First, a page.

### Exponential Functions

Exponents can be variables. Variable exponents obey all the properties of exponents listed in Properties of Exponents.

An exponential function is a function that contains a variable exponent. For example, f (x) = 2x and g(x) = 5ƒ3x are exponential functions. We can graph exponential functions. Here is the graph of f (x) = 2x: Figure %: f (x) = 2x The graph has a horizontal asymptote at y = 0, because 2x > 0 for all x. It passes through the point (0, 1).

We can translate this graph. For example, we can shift the graph down 3 units and left 5 units. Here is the graph of f (x) = 2x+5 - 3: Figure %: f (x) = 2x+5 - 3 This graph has a horizontal asymptote at y = - 3 and passes through the point (- 5, - 2).

We can stretch and shrink the graph vertically by multiplying the output by a constant--see Stretches. For example, f (x) = 3ƒ2x is stretched vertically by a factor of 3: Figure %: f (x) = 3ƒ2x This graph has a horizontal asymptote at y = 0 and passes through the point (0, 3).

We can also graph exponential functions with other bases, such as f (x) = 3x and f (x) = 4x. We can think of these graphs as differing from the graph of f (x) = 2x by a horizontal stretch or shrink: when we multiply the input of f (x) = 2x by 2, we get f (x) = 22x = (22)x = 4x. Thus, the graph of f (x) = 4x is shrunk horizontally by a factor of 2 from f (x) = 2x: Figure %: f (x) = 4x This graph has a horizontal asymptote at y = 0 and passes through the point (0, 1).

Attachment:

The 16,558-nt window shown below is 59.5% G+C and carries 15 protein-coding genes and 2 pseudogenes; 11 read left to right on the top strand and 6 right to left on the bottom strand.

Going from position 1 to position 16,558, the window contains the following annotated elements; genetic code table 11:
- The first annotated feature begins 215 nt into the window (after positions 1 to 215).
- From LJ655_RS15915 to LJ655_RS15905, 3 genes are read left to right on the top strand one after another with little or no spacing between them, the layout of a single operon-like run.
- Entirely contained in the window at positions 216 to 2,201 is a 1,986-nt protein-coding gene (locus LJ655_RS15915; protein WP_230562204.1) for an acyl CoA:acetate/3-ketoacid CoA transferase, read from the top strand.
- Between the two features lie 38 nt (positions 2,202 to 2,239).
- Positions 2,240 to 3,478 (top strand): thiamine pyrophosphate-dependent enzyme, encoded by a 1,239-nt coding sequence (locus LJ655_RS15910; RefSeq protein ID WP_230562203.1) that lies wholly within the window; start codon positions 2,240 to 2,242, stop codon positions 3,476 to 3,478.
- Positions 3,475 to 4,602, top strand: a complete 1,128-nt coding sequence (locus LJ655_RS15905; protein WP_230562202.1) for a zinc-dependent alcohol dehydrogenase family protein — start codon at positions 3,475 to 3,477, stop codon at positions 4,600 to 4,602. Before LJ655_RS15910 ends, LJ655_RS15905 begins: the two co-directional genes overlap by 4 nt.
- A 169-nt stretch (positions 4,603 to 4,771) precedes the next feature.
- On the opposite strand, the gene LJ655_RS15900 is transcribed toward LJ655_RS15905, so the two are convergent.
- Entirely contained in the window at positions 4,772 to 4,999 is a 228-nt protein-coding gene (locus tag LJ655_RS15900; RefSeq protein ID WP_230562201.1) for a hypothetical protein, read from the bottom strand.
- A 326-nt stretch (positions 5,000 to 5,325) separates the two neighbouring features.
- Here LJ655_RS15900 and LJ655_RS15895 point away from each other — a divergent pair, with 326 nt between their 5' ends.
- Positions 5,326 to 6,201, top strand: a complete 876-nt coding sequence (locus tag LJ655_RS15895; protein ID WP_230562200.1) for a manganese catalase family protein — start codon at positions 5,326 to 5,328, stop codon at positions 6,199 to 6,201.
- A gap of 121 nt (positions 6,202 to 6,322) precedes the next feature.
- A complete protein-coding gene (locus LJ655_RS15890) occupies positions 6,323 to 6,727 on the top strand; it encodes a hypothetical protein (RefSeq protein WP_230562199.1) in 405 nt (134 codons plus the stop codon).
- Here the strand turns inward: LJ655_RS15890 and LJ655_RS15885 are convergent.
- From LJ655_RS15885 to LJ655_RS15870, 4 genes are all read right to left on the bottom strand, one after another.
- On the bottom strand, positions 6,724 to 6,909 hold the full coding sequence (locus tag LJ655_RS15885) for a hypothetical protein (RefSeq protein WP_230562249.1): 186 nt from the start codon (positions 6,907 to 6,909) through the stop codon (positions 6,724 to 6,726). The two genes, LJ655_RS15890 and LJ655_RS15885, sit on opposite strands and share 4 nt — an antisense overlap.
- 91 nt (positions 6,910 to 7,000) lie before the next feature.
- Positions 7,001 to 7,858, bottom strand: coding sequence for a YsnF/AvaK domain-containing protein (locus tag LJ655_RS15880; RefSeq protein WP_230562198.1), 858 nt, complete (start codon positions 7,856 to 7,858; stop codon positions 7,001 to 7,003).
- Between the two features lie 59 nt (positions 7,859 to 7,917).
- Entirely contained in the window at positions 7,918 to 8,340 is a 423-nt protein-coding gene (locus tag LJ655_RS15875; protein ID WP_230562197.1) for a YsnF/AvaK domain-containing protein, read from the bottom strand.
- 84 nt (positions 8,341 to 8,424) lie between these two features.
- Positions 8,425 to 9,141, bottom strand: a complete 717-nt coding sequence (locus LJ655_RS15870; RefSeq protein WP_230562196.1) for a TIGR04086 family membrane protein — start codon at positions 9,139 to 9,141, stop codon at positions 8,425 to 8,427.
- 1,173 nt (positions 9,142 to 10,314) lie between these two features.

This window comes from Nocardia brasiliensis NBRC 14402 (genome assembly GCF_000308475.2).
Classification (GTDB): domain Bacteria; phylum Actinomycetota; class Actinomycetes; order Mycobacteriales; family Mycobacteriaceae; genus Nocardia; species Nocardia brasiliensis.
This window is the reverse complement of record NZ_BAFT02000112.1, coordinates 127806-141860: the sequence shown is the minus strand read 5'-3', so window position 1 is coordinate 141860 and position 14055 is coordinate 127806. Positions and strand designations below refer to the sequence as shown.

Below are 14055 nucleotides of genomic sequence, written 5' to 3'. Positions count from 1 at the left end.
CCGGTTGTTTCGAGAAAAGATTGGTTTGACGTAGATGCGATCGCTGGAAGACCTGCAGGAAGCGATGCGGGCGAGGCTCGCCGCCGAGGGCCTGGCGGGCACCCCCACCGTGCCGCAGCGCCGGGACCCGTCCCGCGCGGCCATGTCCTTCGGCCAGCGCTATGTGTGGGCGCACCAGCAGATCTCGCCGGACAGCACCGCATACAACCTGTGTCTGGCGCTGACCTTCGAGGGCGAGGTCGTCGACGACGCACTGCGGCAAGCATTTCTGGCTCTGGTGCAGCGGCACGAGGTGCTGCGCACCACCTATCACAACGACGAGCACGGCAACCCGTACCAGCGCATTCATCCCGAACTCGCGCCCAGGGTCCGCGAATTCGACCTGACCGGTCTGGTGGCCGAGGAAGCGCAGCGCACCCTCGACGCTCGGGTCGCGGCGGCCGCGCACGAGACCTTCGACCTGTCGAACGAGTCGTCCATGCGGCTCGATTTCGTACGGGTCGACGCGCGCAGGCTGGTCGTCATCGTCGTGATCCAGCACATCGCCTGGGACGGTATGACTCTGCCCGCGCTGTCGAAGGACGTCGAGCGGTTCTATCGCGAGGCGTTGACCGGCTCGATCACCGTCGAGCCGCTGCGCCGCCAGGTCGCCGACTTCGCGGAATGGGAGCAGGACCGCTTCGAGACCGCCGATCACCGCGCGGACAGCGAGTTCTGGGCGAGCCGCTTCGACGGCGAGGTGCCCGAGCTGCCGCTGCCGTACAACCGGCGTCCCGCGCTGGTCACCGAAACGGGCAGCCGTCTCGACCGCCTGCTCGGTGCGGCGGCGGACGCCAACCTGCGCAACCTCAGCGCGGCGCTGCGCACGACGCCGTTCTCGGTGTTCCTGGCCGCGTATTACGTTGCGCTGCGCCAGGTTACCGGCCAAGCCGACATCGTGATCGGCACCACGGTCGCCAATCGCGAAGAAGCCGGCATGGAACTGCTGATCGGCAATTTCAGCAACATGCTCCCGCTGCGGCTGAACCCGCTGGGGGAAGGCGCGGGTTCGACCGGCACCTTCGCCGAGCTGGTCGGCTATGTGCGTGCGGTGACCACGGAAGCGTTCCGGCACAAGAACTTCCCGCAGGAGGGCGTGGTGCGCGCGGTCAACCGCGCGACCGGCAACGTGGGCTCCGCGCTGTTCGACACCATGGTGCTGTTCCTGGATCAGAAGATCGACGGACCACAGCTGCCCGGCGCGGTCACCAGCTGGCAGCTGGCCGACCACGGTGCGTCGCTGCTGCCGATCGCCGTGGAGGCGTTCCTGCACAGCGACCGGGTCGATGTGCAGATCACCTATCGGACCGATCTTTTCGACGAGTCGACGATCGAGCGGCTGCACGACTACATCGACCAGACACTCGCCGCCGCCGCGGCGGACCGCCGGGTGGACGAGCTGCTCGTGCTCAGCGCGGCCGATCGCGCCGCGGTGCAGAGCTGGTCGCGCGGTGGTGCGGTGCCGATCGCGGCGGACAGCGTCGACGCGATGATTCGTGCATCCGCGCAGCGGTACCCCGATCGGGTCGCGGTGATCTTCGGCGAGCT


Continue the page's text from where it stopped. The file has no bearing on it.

The graph of f (x) = ax does not always differ from f (x) = 2x by a rational factor. Thus, it is useful to think of each base individually, and to think of a different base as a horizontal stretch for comparison purposes only.

The graph of an exponential function can also be reflected over the x-axis or the y-axis, and rotated around the origin, as in Heading .

The general form of an exponential function is f (x) = cƒax-h + k, where a is a positive constant and a≠1. a is called the base. The graph has a horizontal asymptote of y = k and passes through the point (h, c + k).

The domain of f (x) is and the range of f (x) is .